Bullet’s developed a very good sense of survival. When it gets cold, he likes to snooze in the manure pile. Gross as that seems, compost is very, very warm. Being no dummy, Bullet knows this is actually a good place to lay down. Soft and warm, and somewhat aromatic, Bullet prefers the manure pile over laying on rubber flooring and shavings. Which brings me to another Bullet oddity. Bullet hates peeing on hard surfaces. I guess the splash factor bugs him, so once again he’d rather climb into the manure pile to pee rather than risk splashing his legs by peeing on the ground.

Now that we only have two horses again it seems like  a bit of overkill to have two stalls and two loafing sheds. But guess what? Bullet STILL stands (mostly) outside to eat and sleep. I’ve never once caught him laying inside the loafing shed no matter how horrible the weather or wet the ground is. And for the most part, Dharla hogs the corner hay racks now while Bullet is content to feed wherever he can. A couple of times this winter when the weather was really bad I put Dharla in the stall that opens up to the loafing shed and small pen. I closed the pen off and opened her stall door so she could come and go into the shed and paddock without bothering Bullet. I let Bullet go in the other stall, the one that opens up to the large paddock, and left his stall door open so he could come and go as he pleased too. Both horses were right next to each other, but separated. They both ate their gain and hay inside, but then Bullet went out and stood just outside his open stall door. By the looks of things the next morning it seems he stood outside his open stall door all night. In the freezing sleet and rain. Dharla was dry as a bone.


Some horses are just more of a throwback than others I guess.


I’ve done a lot of thinking the last 48 hours about my relationship with Dharla and I’ve come to a couple of conclusions.

1. I need to quit basing my progress on what other people have done with their horses.This is MY experience, not theirs and taking three years to do what they did in three months does not detract one thing from the finished product. I need to keep reminding myself this is a JOURNEY, not a destination.

2. I need to give up my need to turn every step into a me or her situation. If she’s not ready to do something then WE’RE not ready. Period. And since we’re a team, that’s really important to remember.

3. I need to look at this as a good opportunity to relearn how to be more optimistic. I used to be, but I lost my sunny outlook somewhere along the line. Having lots of bad shit happen to you is really not an acceptable excuse anymore. Get over it and move on.

4. I need to constantly look for any little willingness to give to my requests and revel in Dharla’s naturally good disposition. Don’t nit-pick a sweet horse to death!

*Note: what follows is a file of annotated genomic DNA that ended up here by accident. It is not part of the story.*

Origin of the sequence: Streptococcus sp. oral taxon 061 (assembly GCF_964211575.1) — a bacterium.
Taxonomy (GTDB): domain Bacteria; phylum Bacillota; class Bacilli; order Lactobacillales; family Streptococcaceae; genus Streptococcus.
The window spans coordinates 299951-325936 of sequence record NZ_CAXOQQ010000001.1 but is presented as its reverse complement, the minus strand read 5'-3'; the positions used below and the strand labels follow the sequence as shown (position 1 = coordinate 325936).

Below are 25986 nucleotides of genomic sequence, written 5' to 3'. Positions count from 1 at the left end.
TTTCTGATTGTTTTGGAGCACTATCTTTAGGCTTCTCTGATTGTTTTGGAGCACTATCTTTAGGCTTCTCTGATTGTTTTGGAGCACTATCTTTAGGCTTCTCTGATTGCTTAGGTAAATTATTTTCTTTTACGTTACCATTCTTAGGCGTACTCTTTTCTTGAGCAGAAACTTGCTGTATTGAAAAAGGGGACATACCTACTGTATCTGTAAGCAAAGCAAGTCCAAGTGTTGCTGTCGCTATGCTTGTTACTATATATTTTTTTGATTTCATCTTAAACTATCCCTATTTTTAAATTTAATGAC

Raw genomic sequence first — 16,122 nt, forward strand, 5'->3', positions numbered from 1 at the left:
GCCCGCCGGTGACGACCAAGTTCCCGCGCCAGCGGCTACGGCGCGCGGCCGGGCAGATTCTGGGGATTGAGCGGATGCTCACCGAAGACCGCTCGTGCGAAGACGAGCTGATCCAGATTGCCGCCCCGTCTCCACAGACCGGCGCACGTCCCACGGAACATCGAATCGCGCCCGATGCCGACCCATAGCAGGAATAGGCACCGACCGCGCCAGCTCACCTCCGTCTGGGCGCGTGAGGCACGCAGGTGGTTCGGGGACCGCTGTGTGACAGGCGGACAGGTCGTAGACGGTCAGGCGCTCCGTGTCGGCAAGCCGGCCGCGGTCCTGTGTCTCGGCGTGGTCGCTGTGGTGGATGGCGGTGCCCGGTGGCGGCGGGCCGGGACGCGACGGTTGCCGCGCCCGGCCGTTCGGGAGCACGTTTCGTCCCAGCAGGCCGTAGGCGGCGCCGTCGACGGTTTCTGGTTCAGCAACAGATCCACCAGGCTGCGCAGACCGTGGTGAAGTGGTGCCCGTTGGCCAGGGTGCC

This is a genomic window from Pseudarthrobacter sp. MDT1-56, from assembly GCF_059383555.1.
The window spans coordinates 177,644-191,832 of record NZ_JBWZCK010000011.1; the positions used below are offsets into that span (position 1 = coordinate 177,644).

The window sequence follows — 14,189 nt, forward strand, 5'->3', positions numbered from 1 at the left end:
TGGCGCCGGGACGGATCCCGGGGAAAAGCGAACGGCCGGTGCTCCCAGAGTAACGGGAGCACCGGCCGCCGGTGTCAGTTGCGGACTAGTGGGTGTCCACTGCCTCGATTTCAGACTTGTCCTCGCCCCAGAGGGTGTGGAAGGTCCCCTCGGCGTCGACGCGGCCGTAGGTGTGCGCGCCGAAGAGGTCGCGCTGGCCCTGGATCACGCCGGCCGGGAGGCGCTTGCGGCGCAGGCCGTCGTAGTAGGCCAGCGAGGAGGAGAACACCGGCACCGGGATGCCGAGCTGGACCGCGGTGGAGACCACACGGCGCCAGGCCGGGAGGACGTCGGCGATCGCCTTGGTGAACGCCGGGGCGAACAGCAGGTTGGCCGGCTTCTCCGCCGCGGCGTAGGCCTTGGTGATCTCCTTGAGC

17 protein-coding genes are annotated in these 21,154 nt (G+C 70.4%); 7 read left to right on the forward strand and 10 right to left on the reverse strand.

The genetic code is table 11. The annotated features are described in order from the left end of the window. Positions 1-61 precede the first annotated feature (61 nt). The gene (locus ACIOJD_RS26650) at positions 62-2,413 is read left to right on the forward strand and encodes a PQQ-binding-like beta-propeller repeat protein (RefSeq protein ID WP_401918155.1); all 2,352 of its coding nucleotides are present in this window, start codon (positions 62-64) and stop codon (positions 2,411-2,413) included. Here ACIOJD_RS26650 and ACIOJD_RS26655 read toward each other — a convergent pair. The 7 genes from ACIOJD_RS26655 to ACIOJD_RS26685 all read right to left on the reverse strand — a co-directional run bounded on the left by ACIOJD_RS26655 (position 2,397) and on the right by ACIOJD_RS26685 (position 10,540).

5. I need to quit thinking I’m going to change 45 years of my own bad habits overnight. Learning and putting new information into action takes time. Nobody perfects everything right away, including the ‘experts’ who are teaching. They’ve had years upon years to learn what they know and have tons of different horses and riders to prefect their methods on. In contrast, I’ve only owned three (of my very own) horses. My pool of exposure is far and away more shallow than theirs. Lighten up!!!

6. It’s too easy today get overloaded with information and end up with Paralysis by Over-analysis. Don’t get way ahead of yourself. Read, learn and apply the information that’s applicable to where you are NOW and don’t waste your time trying to grasp concepts that you don’t even need yet!

That’s all for now. I’ll probably come up with more as I move forward.

The Wisdom of Age

First Ride!


When I was young(er) I used to think I knew everything I needed to know about riding. Having been raised by parents who put a strong emphasis on physical activity, I learned to ski, swim and master a variety of physical achievements at a very young age. I was given a young, unbroken pony while I was still under the age of ten. Then after having trained and outgrown her, I got my first horse at thirteen. Mind you, I never took a riding lesson in my life, but learned to ride by the seat of my pants.

My (first) Quarter horse Serena was a well-started, gifted barrel racing horse. When I wasn’t running her on the makeshift track my father cut around our sprawling hay field, Serena and I spent hours honing our craft. I soon learned that when I cut a turn too tight my shin would clip the edge of the barrel and instantly split wide open. Damn, that hurt. Since this was long before shin guards were commonly used for other sports, I talked my art teacher into selling me a few sheets of copper that I fashioned into an armor. I used medical tape to attach the guards to my lower legs, hiked thick knee sox over them and continued to practice my turns.

I learned that making tight turns in a dewy, grassy pasture can lead to a frightening wreck. As silly as this sounds, it had never occurred to me that a horse might go down with a rider on it’s back. But one damp morning I checked my horse as she approached a tight turn and felt her hind-end slide out from under us. Her head flew up and her front feet scrambled to get a purchase on the slippery grass, but it was too late. We went down. Hard. My right leg was pinned under her side, my left foot still in the stirrup. I didn’t know what to do. I somehow managed to slip my left foot out of the stirrup and pushed myself clear as my horse struggled to regain her footing. Sitting on the ground in her shadow, I looked up. Serena stood frozen with shock, shaking and blowing, afraid to move a muscle. I stood slowly, mentally checking to make sure I wasn’t injured, then reached for the dangling reins and started to slide my hands over Serena’s legs. Thankfully, she was fine. Scared, but unscathed.